Tuesday, 24 November 2009

How many pigs does it take
to drain a fountain?

Twenty-one people were thrown out of their home today by no less than a six-hundred strong force of Berlin's finest.


A little over a week ago - or three entries down this page -, in observance of Veterans' Day, I embedded a map of the intersection where Veteranen-Str. becomes Invaliden-Str. I thought it an appropriate reminder: how they are sent off, willingly or not, to maim and be maimed.

I mentioned that that intersection - where the proverbial veteran turns into the unseen invalid - was once one of my favorite here in town.

No longer? Not so much.

For those who don't believe in squatters' rights, read no further. Nothing I say here will change your attitude, let alone your mind. Not even the revelation that the circumstance I now wish to reveal hardly can be said to involve your standard squatted house. Seven of those evicted had valid leases, the rest were renting month to month, because their attempt to purchase the building outright failed when it went to the current owner at auction.

But before I get to other specifics of this case, I should mention that in The Netherlands, that bastion of liberal egalitarianism, where when a piece of property remains unoccupied and devoid of furnishing for over a year, one can gain rightful access to, and occupy the premises by notifying the building owner and the police of his or her intention to squat, and bringing a bed and table and chair with. At least that was the case until recently, when the current government enacted a new law, effective the end of this year, when all squatters who refuse to vacate (you can imagine that there might be more than a few) are going to face a year in jail (where they'll have a bed and table and chair).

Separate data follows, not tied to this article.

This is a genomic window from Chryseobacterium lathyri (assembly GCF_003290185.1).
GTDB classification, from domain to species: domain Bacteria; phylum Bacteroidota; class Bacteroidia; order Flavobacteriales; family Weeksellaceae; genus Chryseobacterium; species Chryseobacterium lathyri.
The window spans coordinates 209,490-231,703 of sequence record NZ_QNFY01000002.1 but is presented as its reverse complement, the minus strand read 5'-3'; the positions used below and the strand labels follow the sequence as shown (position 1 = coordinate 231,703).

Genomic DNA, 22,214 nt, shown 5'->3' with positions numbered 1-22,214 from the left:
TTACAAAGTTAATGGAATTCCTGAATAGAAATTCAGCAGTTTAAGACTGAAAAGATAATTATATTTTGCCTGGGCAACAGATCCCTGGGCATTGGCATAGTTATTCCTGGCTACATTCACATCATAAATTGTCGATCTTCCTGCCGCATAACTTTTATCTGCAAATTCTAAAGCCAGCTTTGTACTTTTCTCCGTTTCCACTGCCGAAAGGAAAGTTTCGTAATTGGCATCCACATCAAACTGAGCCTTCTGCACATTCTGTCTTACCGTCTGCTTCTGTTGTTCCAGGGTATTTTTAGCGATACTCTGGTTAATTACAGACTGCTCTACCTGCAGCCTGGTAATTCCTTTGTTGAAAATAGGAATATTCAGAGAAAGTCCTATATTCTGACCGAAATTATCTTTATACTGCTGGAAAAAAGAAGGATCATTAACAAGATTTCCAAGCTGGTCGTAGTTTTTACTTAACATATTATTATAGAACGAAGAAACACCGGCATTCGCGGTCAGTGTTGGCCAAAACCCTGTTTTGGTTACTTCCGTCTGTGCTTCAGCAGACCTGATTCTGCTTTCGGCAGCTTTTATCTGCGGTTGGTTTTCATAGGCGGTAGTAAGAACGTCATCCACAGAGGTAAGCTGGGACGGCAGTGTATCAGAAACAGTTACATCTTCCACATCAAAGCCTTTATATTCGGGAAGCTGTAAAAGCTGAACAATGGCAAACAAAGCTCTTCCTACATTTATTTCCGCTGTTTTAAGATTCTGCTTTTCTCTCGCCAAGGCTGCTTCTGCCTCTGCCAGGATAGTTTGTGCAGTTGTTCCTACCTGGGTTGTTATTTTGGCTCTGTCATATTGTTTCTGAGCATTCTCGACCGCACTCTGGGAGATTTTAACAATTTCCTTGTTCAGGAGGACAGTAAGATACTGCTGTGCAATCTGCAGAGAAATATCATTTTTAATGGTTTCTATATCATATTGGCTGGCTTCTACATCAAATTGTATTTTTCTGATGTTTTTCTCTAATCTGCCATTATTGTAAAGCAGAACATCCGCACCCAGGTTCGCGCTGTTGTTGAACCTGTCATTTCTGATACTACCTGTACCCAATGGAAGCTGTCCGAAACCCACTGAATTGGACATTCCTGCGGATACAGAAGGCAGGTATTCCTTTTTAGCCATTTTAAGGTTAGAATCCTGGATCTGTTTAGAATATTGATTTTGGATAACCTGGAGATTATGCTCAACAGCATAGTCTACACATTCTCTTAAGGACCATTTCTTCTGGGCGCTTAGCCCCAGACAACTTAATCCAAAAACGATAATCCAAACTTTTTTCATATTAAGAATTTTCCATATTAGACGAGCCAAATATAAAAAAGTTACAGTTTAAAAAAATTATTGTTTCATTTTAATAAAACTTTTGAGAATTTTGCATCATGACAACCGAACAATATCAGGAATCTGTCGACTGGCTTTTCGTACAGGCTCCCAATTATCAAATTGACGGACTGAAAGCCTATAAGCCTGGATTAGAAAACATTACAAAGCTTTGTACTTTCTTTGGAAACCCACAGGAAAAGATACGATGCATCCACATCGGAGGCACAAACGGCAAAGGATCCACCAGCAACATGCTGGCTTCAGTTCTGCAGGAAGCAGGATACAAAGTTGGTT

Back in Berlin: The building in the photos is on Brunnen-Str. at that same intersection where the veteran loses vertical mobility. Where better for a massive armed corps including a helicopter flying above (undermanned in Berlin according to their Chief) to act on behalf of one private citizen?

The storefront of the building housed the Umsonst Laden (free store) where you could take or trade anything to your liking or need, the kind of stuff you might find at a salvation army.
How fitting, then, that a scant few days after the 20th birthday of the crumbling of The Wall, this piece of arbitrarily bought and sold property is back in the hands of a law-abiding capitalist?

But it wasn't just a sporadically rented, randomly squatted house that got cleared out today. It was a house project, whose residents hosted events for people who weren't that interested in the kinds of things most are interested in.

These include: folk's kitchens, where meals are cooked and served to a community not keen on dining in overpriced restaurants even when they could; concerts for those who are tired of commercial pop-punk or techno that this city is also known for (I've played there a few times, but enjoyed more performances as a spectator); film nights featuring that which doesn't appear on the bigger screen; community organization, plain and simple.

Oh, but what about the owner? Well, after years of wrangling, during which the state senate got involved as intermediary, it became clear that the man who claims to want to establish a symbiotic, multi-generational living complex was not interested in dealing with the occupants of an already established symbiotic, multi-generational living complex.

Out of fear of further endangering the innocent, I can't mention the greatest service provided to those dwellers who didn't have rental contracts. Suffice it to say that Brunnen, which means fountain, was not an asylum, just a resource.

And here, a taste of the execution